Archive | Featured articles

Some of the best articles on the blog. Typically, these have a picture. It's a low entrance requirement, I know.


October 2, 2008

Review: The Border 2x1

Posted on October 2, 2008 | Post a comment | Bookmark and Share

The Border

In Canada: Mondays, 9pm, CBC

Not so long ago, there was a writers' strike in the US. Faced with the unthinkable prospect of watching British television, I decided to have a look at some of the programmes available from other countries - in particular, Canada. CBC's The Border was one such programme and to my incredible surprise, it turned out not just to be a good programme "by Canadian standards"* but a good programme, full stop.

Seemingly intended not just to demonstrate that Canadians easily have what it takes to make good TV but to show that they're not all the liberals stereotypes would have us believe, The Border is a cross between Spooks and 24, right down to the shaky cam, with Canada's heroic Immigration and Customs Service (ICS) defending the country against all kinds of threats - all of which seem to be American or Muslim.

Although by no means the best action-thriller series ever made, it was reasonably clever, albeit a touch low budget, and didn't dumb itself down like Flashpoint did to attract an international audience. The inter-departmental conflict with Canada's CSIS - the country's equivalent of MI6 and the CIA - was interesting, even if it was cast in strictly black and white terms, with CSIS boss John Bennett (Forever Knight) almost twirling a moustache during every appearance. And the usual conclusions to stories were a touch, ahem, Canadian, with the villains either misunderstood or American.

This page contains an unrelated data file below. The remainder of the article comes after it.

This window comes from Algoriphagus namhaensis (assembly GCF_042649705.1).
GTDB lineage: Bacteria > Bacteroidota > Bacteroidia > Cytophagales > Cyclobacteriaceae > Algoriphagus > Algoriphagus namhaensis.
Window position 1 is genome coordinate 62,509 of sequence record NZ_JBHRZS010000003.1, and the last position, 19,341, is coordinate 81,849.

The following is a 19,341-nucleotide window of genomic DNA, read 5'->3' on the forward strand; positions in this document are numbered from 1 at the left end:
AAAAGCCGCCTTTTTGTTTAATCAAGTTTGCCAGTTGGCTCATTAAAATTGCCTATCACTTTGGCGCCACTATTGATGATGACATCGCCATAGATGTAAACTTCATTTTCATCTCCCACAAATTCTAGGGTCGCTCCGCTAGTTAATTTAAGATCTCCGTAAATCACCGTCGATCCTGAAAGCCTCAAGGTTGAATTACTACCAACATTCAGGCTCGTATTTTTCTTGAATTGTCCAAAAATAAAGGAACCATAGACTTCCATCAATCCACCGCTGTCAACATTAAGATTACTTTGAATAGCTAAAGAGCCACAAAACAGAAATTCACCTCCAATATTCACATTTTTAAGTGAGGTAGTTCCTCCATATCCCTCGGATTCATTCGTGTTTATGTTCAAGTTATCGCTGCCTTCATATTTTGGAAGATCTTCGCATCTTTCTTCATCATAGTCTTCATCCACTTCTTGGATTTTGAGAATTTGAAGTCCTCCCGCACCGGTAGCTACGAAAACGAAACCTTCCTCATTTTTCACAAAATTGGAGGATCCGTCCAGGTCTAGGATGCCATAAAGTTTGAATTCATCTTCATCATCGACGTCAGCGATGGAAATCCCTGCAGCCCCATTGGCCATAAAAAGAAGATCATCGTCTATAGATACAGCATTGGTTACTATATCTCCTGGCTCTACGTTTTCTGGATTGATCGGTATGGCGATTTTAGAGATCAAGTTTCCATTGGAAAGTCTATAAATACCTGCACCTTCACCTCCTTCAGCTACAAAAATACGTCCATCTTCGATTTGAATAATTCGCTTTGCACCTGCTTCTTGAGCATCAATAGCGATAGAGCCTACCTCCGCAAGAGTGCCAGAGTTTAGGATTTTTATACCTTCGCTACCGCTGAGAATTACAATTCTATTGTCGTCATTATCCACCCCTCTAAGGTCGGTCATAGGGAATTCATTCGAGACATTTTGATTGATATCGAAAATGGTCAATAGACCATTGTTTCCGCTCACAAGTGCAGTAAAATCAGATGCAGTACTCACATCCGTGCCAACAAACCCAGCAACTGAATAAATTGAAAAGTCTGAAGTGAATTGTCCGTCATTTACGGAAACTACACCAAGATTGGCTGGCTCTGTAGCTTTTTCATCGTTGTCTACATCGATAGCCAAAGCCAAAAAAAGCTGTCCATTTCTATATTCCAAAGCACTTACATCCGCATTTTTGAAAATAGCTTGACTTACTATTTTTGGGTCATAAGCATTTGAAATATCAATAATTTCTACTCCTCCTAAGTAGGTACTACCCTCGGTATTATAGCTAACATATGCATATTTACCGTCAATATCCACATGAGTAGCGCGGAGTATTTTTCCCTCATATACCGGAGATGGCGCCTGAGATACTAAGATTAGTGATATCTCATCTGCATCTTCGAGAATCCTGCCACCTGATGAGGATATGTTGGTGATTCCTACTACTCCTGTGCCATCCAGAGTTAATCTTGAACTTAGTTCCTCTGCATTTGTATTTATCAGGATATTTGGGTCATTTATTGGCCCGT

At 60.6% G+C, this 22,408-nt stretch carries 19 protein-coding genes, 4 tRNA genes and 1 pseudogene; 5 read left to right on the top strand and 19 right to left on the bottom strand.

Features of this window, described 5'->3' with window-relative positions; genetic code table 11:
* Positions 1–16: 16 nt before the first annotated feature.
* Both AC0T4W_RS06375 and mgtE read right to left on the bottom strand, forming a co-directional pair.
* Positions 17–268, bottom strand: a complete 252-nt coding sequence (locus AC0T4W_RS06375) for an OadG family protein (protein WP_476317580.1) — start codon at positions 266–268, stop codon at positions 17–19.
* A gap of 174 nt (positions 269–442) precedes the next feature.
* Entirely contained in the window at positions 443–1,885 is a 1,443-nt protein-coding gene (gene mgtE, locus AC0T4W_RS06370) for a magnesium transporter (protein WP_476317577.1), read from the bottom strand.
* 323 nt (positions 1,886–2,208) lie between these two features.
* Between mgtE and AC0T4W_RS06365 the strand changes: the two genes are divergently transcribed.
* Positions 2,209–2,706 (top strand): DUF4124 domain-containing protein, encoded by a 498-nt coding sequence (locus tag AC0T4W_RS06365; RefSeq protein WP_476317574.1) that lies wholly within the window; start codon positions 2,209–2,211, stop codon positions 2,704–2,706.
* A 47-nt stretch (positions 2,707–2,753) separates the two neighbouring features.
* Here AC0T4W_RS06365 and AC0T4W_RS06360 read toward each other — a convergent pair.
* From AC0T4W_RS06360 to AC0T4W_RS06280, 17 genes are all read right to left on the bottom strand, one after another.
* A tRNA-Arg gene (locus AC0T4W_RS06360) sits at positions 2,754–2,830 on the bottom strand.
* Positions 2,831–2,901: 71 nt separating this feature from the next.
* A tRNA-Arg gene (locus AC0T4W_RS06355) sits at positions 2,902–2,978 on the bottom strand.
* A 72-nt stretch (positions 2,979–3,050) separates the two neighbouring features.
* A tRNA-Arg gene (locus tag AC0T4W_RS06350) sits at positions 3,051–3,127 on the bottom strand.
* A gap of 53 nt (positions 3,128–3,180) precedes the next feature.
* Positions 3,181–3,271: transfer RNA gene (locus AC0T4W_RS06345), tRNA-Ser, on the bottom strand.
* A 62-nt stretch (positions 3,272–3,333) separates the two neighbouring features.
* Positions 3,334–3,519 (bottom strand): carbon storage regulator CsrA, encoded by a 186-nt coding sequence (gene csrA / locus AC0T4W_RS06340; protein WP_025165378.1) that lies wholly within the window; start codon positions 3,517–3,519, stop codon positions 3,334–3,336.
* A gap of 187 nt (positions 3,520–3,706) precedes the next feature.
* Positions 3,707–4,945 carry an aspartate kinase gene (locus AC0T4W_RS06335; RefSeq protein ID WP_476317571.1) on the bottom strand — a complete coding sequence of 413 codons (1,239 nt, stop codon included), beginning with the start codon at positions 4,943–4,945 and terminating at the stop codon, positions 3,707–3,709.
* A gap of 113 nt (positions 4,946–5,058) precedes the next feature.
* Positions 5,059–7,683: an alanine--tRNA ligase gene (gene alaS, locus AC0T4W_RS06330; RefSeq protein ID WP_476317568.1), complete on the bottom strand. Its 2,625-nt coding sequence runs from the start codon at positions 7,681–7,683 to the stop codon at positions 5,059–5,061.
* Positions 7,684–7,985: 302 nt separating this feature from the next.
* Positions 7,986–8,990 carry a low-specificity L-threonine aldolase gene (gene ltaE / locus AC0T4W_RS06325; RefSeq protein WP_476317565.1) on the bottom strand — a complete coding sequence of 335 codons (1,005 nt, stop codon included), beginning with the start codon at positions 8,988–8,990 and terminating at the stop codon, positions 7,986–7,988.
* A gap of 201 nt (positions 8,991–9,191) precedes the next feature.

But now it's back after just six month's absence - it was that popular - and changes are afoot.

Continue reading "Review: The Border 2x1"

Read other posts about: ,

October 2, 2008

Review: Chuck 2x1

Posted on October 2, 2008 | Post a comment | Bookmark and Share

Chuck

In the US: Mondays, 8/7c, NBC
In the UK: Probably Virgin One again

Chuck was a show that had a lot of initial promise that it never quite managed to live up to. Chuck (Zachery Levi), a tech support guy for a consumer goods superstore, accidentally gets all the CIA's and NSA's intelligence data dumped into his brain and so gets thrown into the deep end of spy work. Assigned to protect him are the NSA's John Casey (DanielAdam Baldwin), a Reagan-loving, gun-worshipping hard man; and the CIA's Sarah Walker (Yvonne Stahovski), an aggressive-passive high-kicker whom Chuck would quite like to date (and vice versa) and not just for their cover story, if only it weren't for the rules of the job.

Anyway, despite the fun premise of spies working undercover down at the local shops among all the IT slackers and fast food flippers, the show never really grabbed me. It was always close to being very good, but never quite made it. There wasn't a whole lot of chemistry between Levi and Stahovski, both of whose characters are quite dull, despite all plot indications to the contrary, and I gave up after three episodes - only for my wife to start loving it on Virgin 1 and so I ended up watching the rest anyway.

So with a good few months to think about the show and how to fix it, have the producers managed to tinker enough with the format to make it more appealing?

Continue reading "Review: Chuck 2x1"

Read other posts about:

October 2, 2008

Review: Life 2x1

Posted on October 2, 2008 | Post a comment | Bookmark and Share

Life